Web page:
Don’t take life for granted
Some reflections on death
There was a plane crash two days ago in Kerela, India, an explosion at Beirut port before that, natural disasters in different parts of the world and of course the corona virus. I have been thinking about death for a while now and these events are making me examine the topic more closely.
Today someone shared a quotation in WhatsApp:
Those who died yesterday had plans for this morning.
And those who died this morning had plans for tonight.
Don’t take life for granted. In the blink of an eye, everything can change. So, forgive often and love with a full heart. You never know when you may not have that chance again.
I need to look up the source of this quote, but it has many valuable insights.
On one side, sometimes there is a feeling of apathy. Yes, people are going to die one way or another, now or later, so what’s new? Similarly, death is seen as a statistic. Hundreds of thousands of people have died from the corona virus, but we seldom consider the depth of pain and distress it has caused their families, doctors, and other health care professionals. When someone dies, people express “rest in peace” or some similar message. But if it is someone we know or who is close to us, our reaction is very different. Definitely we miss the person and cherish the time we had together. We want that person to be happy after death. That’s a good intention. But if I look at my interactions with others, do my actions—physical or verbal—bring peace to those around me while they are alive? Or do my actions create mental disturbance? When I am in a bad mood or angry (as my wife and son politely say), because someone didn’t do what I expected, am I acting in ways to create peace in others’ mind or stirring up their anger? Here too, my cynical mind points out that others’ anger is their problem, not mine. But I do notice from time to time, that what I say or do triggers negative emotions in their minds.
I step back and think about this closely. As the Buddhist teachings say in different ways, what we have is our present mind and also what we have is the present moment. Am I using that well? Am I creating peace or suffering, for others and me, in the present moment and also in future? It helps me to attempt not to waste the opportunities we have now. One point from the refuge guidelines I find very helpful is “Be concerned more with correcting your own faults than pointing out the mistakes of others.” I can try to change my negative attitudes and emotions so that they bring peace and happiness to me and others. I can still point out my concerns of others’ actions but I need to monitor my actions. That’s most important.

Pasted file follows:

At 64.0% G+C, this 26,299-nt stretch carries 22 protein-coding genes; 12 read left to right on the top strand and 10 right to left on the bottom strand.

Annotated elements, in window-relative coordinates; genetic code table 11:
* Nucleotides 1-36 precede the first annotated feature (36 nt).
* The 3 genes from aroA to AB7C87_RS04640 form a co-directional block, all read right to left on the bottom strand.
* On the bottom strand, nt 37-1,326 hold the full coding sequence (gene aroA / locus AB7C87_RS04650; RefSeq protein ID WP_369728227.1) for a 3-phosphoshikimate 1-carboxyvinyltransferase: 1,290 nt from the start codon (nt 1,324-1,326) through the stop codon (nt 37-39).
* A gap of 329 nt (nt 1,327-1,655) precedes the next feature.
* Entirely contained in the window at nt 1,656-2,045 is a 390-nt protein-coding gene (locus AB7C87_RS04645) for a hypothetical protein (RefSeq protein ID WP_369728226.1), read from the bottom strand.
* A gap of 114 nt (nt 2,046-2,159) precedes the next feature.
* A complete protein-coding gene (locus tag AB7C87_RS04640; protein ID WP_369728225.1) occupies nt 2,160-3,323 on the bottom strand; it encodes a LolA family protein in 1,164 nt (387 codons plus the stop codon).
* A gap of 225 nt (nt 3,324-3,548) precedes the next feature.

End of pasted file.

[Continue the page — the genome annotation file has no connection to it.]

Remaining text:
Another point that helps me view death and life closely is contemplating that everyone has been our mother. Though it appears intellectual, checking in my mind if someone is suffering when they live or when they pass away, would I feel or think differently had it been my mother? Why is there is a difference? There is some real concern for my mother and some of that is due to attachment. But when I start to consider that those who are suffering have been my mother, it helps to change my mental attitude and develop some degree of closeness and that causes me to want to benefit them. One way I can help others better is by trying not to waste the time and opportunities I have now. That gets clearer and stronger.
Imagining the death of those near and dear to me also evokes different degrees of discomfort. I think it is harder for me imagine the death of my son compared to the death of my wife, siblings, or friends. But I am working on it. More important is to change my negative behavior and to gently encouraging my son to be kind, helpful, generous, and not to harm others as much as possible. This is something I can do now that will help all these people.
One more note. There have been instances of people taking their lives after the pandemic started. Some are celebrities. It is generally attributed to some level of depression. As I think about it in relation to death, killing someone else because of anger or attachment appears to be easier than taking one’s own life. I can’t imagine the mental state—the hopelessness or feelings of worthlessness or lack of self-confidence and optimism those people have. I guess it must be very hard for an individual to come to that decision. I am not even thinking about the existential views they may have that their life is finished and that after death there would be no more pain or suffering. Some form of hope or help or trusted friend could have helped change their decision.
In a broader perspective, I feel happy for the conditions and opportunities I have to study and practice the Dharma and be of help to others.
Lay practitioner from Bangalore, India. Participated in Retreat from AFAR and taken SAFE courses offered by Abbey.